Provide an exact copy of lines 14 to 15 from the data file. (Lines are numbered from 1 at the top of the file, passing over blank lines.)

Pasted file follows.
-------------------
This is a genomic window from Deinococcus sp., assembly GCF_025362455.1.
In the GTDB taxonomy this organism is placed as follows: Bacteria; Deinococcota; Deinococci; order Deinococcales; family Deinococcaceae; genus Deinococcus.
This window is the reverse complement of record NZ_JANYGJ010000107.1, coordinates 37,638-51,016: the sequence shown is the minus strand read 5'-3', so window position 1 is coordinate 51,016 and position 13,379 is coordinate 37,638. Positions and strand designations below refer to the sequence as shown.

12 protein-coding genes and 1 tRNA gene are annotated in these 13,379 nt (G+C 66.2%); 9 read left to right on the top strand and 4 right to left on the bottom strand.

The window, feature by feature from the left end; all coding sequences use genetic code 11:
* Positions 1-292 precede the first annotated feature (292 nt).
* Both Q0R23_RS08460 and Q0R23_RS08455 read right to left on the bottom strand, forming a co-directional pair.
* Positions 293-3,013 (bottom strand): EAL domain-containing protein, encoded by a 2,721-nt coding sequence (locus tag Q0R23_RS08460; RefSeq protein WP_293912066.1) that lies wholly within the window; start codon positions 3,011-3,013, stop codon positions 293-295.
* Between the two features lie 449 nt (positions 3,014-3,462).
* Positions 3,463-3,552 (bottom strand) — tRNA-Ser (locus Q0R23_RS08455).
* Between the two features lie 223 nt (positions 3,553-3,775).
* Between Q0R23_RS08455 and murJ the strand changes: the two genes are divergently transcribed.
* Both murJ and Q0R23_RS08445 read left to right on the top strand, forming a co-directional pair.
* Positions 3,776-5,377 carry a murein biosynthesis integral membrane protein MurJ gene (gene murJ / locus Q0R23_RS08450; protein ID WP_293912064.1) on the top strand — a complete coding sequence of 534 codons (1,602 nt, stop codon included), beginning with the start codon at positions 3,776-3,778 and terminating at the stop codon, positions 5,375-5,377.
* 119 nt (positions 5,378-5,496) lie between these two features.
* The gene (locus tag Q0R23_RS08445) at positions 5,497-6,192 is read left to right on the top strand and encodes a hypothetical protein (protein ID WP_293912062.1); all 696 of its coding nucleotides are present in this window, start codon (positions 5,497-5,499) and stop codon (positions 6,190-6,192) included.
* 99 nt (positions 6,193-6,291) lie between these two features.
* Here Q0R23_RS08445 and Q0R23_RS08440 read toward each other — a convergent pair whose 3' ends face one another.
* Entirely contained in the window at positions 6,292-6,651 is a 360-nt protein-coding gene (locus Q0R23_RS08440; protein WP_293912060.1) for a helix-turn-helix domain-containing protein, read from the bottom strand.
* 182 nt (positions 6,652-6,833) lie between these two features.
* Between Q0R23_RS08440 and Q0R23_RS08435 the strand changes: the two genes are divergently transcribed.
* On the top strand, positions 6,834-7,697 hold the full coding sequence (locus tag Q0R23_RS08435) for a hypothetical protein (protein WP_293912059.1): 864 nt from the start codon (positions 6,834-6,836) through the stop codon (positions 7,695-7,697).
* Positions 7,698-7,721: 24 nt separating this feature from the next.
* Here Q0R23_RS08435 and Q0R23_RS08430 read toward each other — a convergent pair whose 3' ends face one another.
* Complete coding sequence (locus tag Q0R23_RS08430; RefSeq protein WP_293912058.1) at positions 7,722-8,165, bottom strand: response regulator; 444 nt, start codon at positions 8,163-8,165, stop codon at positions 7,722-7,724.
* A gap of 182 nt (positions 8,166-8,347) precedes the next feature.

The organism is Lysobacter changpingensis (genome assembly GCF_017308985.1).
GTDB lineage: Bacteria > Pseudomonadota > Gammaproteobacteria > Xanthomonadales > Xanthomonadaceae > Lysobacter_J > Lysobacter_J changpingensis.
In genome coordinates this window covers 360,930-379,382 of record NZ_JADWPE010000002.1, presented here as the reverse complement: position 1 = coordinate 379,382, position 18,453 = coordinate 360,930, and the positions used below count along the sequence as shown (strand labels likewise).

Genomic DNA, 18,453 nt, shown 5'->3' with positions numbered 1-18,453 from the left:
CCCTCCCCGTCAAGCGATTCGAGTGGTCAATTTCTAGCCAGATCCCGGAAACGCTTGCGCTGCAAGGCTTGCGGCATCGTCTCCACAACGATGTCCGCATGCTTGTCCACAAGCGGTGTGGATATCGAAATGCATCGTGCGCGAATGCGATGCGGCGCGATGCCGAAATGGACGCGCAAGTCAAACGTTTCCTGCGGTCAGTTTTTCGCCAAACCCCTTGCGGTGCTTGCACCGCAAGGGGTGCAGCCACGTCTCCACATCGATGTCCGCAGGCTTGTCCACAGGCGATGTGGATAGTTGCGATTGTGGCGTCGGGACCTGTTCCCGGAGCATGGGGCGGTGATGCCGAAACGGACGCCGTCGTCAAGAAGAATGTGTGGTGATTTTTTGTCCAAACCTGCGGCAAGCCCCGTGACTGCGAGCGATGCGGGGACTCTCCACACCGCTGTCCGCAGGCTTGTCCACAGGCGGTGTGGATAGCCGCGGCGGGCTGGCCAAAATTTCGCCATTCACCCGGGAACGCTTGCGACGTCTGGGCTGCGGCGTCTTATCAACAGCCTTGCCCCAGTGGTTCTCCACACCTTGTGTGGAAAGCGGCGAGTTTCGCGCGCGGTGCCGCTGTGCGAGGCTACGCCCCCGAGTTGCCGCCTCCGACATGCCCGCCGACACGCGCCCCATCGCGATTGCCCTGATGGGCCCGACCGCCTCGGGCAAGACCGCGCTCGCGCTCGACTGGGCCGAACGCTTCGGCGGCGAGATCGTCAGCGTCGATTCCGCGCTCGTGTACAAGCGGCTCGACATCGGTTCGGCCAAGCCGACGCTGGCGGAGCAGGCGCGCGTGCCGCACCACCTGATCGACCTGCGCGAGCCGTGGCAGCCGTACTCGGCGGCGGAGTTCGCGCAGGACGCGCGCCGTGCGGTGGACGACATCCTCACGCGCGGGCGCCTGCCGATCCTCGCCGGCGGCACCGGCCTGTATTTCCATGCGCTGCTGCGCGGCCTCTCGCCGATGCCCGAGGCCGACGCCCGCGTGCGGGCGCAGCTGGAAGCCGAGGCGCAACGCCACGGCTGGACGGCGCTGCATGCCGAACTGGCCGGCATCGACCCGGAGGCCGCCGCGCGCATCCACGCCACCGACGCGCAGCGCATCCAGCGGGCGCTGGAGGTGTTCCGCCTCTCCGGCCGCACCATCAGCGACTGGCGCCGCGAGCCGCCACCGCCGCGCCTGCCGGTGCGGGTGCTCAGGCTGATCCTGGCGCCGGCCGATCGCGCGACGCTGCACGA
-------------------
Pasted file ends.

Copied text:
* Positions 3,776-5,377 carry a murein biosynthesis integral membrane protein MurJ gene (gene murJ / locus Q0R23_RS08450; protein ID WP_293912064.1) on the top strand — a complete coding sequence of 534 codons (1,602 nt, stop codon included), beginning with the start codon at positions 3,776-3,778 and terminating at the stop codon, positions 5,375-5,377.
* 119 nt (positions 5,378-5,496) lie between these two features.